Wednesday, December 12, 2012

one and a half ladies

Mexico does not do things by halves.

Well, there is the question of construction.  But let's set that aside for the moment and talk about what Mexico does best.  Celebrations.

I regularly eat at The Red Lobster in Villa Obregon.  Not the cheesy chain of chewy seafood that blights The States.  This is a family-run place. 

And it is always a pleasure to eat there.  The food is consistently good.  But it is the family that makes the place a joy to share my custom.

On Monday, I was invited to attend the sixth birthday of Jennifer.  The daughter of my favorite waitress.

I felt my stomach knot up.  Children's birthday parties are on my list of "things to do when I have been drugged and hog-tied."  But it was not an honor I could decline.

My first difficulty was finding a gift.  For boys, I can buy.  For girls, I am at a loss.  But a very nice store clerk convinced me that I should give him 220 pesos and he gave me, in exchange, a boxed doll with enough ball gown changes to broaden Dame Edna's smile.

Jennifer loved it.  And I loved the party.  It was not a children's birthday party.  It was a birthday party for a child with only adults present.  My idea of a perfect get-together.

Just as we were gathering, the nightly parade for Our Lady of Guadalupe passed by.  Jennifer was enthralled that the event had come to her on her birthday.

One gift Mexico has given me is a broader view of faith.  My Protestant upbringing caused me to look at such celebrations as the Feast of Our Lady of Guadalupe with a bit of skepticism.  As if the worshipers were somehow directing their worship to an object rather than to God.

My blogger pal Joanna over at Writing in Merida has written about the emotional impact the celebration has had on her.  "It is very moving to witness the affirmation of their devotion and the basic faith that sustains them through many hardships."

She then noted: "[A]ny belief that comforts and consoles is a very positive and good thing."

I am not certain I would have agreed with her four years ago.  I do now.  Both Mexico and my friends, the Moodies, have helped open my eyes to what is going on around me.

Jesus taught us two great commandments.  To love God with all our heart, soul, and mind.  And to love our neighbor as our self.

I now see the love and devotion accorded to Our Lady of Guadalupe as another way of showing God our absolute love.  Just as Jesus taught.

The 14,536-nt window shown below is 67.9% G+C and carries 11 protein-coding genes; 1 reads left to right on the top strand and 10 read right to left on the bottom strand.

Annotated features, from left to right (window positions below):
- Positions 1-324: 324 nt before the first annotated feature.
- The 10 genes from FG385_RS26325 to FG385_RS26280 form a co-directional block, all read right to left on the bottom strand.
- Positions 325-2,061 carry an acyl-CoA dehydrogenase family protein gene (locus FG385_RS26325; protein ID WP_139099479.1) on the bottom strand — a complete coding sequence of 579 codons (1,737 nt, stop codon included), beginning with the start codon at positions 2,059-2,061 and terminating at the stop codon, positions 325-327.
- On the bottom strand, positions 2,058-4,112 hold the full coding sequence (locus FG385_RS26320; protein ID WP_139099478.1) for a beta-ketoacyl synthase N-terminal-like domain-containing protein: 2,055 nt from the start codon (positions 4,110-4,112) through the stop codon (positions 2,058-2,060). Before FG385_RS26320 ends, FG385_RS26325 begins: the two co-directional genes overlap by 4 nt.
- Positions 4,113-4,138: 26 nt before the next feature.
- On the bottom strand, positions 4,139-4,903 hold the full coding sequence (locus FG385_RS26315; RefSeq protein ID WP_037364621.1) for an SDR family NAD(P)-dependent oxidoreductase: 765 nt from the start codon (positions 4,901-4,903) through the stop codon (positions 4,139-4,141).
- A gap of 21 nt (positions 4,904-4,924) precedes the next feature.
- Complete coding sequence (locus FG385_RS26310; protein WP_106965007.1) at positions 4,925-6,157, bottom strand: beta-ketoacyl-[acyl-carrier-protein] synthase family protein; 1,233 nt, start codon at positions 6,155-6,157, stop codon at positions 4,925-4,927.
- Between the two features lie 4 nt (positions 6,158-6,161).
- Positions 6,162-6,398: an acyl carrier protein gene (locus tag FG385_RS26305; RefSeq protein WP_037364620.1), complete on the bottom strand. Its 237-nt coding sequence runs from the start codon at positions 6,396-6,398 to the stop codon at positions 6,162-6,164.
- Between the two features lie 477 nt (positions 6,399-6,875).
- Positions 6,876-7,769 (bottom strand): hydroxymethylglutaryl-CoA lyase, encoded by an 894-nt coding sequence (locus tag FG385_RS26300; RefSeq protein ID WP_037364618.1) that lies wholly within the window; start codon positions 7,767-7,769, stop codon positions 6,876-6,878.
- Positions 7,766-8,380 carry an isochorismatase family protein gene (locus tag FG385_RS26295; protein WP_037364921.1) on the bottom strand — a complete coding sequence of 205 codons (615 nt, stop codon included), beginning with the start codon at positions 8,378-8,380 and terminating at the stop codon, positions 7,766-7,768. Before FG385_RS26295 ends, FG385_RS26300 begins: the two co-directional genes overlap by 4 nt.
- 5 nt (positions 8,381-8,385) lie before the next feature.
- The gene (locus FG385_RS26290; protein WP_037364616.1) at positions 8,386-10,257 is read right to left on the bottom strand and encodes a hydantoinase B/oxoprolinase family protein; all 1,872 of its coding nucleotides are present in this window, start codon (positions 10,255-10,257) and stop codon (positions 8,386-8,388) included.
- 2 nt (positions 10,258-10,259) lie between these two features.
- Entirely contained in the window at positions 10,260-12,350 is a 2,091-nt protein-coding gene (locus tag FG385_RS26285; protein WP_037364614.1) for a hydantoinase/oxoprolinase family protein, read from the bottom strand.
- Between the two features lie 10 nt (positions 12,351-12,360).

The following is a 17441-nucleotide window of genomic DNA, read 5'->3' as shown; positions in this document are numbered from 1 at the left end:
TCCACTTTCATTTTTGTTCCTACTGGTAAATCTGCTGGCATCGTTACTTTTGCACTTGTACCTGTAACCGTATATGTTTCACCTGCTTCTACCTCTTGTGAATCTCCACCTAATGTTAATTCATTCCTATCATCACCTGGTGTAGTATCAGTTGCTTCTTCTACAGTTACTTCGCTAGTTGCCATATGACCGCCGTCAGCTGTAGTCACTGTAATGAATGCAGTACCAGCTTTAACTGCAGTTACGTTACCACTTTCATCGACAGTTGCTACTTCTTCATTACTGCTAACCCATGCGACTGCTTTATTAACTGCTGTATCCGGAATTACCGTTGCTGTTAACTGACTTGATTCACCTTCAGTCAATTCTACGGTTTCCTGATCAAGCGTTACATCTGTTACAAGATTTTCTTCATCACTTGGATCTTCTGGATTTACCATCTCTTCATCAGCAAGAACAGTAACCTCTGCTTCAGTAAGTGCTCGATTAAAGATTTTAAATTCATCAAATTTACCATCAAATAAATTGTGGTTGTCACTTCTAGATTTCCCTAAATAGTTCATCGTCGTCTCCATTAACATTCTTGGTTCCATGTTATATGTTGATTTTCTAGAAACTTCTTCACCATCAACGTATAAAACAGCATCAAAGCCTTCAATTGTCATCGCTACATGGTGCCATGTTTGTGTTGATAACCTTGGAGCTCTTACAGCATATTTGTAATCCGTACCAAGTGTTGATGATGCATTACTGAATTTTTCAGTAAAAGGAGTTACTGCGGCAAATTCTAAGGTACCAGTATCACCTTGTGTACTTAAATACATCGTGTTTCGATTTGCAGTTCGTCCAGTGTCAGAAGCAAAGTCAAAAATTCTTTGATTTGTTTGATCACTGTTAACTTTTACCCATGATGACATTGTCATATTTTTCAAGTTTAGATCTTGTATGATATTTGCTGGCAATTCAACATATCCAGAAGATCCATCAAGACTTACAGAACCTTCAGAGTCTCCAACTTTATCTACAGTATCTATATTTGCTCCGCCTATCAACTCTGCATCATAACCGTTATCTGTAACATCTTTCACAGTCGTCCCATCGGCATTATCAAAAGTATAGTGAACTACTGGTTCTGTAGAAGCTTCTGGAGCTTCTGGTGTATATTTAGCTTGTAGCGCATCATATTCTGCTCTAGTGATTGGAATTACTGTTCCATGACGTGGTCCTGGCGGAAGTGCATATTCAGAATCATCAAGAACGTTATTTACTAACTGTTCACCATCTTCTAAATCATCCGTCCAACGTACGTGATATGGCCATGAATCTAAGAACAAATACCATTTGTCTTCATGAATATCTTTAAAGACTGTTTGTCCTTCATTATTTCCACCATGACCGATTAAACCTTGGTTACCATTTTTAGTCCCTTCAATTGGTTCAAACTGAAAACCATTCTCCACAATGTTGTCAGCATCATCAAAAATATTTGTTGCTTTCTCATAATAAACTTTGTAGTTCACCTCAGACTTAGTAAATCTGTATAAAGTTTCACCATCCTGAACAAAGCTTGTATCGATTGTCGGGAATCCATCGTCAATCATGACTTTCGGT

For too long, I failed to see that connection.  And it was getting in my way of loving my neighbors’ faithfulness.

Mexico has many lessons for all of us.  This has been a very important one for me.

Even when it comes in the guise of a six year old girl's birthday party.


Robert Carter said...

Bread and circuses. If Mexico would only address its hardships and entrenched problems with the same vigour it does its celebrations it would be a better country. All levels of governments seem to throw lots of money at festivities. Since I've been down here I've witnessed Halloween, Day of the Dead (lasted 5 days), Caribefest (5 days), the day of the Revolution, and the Guadeloupe parades. That was in 6 weeks!
For every event mothers must spend time and what little money they have on elaborate costumes for their kids.
It seems that these feats eat up much of their income that could be going to better food, education and medicine but hey...who wants to spoil a good party ?!

Felipe Zapata said...

Photos of cute kids trump dead dogs any day. Keep it up.

John Calypso said...

Gotta go with Felipe on that ;-)

The Mexican celebrations are a very complex issue. I certainly can agree that a happier spirit and attitude helps get people through tough times. And there are plenty of tough times to go around right now - so bring on the party!

Steve Cotton said...

The fact that Mexico's economic growth rate outstrips the rate in The States and Canada is a pretty good indication Mexico is doing something right. Who can beat the combination of an expanding economy combined with a joy of life?

Steve Cotton said...

We do our best to please a multitude of tastes. But I think cute kids will always win out.

Steve Cotton said...

Mexican Catholicism is a complex issue in its own right. I am learning to see it for what it is.

Robert Carter said...

The problem is that your average Mexican doesn't seem to be sharing in the expanding economy.
As in Canada the economy can always be spun to look good thanks to creative accounting.
But bring on the fireworks and balloons. Viva la fiesta !

Steve Cotton said...

Adding a middle class that constitutes 40% to 50% of the population has been an amazing accomplishment over the past two decades. Most of my Mexican neighbors live modestly. But they have automobiles, televisions, and cellular telephones, as well as a roof over their heads and food on the table.

My American friends would call most of them poor. They aren't. But the economy needs further growth to bring more Mexicans into the middle class. No matter what class they are in, their faith is solid.

Andean said...

From the photo, it looks like you made that little girl very happy. She will treasure the gift you gave her forever. I passed my Barbie doll, on to my daughter, and I know it's still around, waiting for its next owner.

Steve Cotton said...

She was happy. Especially with those heart-shaped sunglasses that came with the doll.

Shannon Casey said...

Well said Steve! The cutie with the sunglasses is akin to the little ones NOB who get an expensive gift and prefer to play with the box that it came in.

Steve Cotton said...

I was surprised at her genuine joy.

Laurie Matherne said...

I enjoyed this post. I am glad that I have learned to soften my edges a bit in regard to differing branches of Christianity.

Steve Cotton said...

I was brought up with Fox's Book of Martyrs on the coffee table. Fortunately, I have discovered that Matthew's gospel has far better life guidance.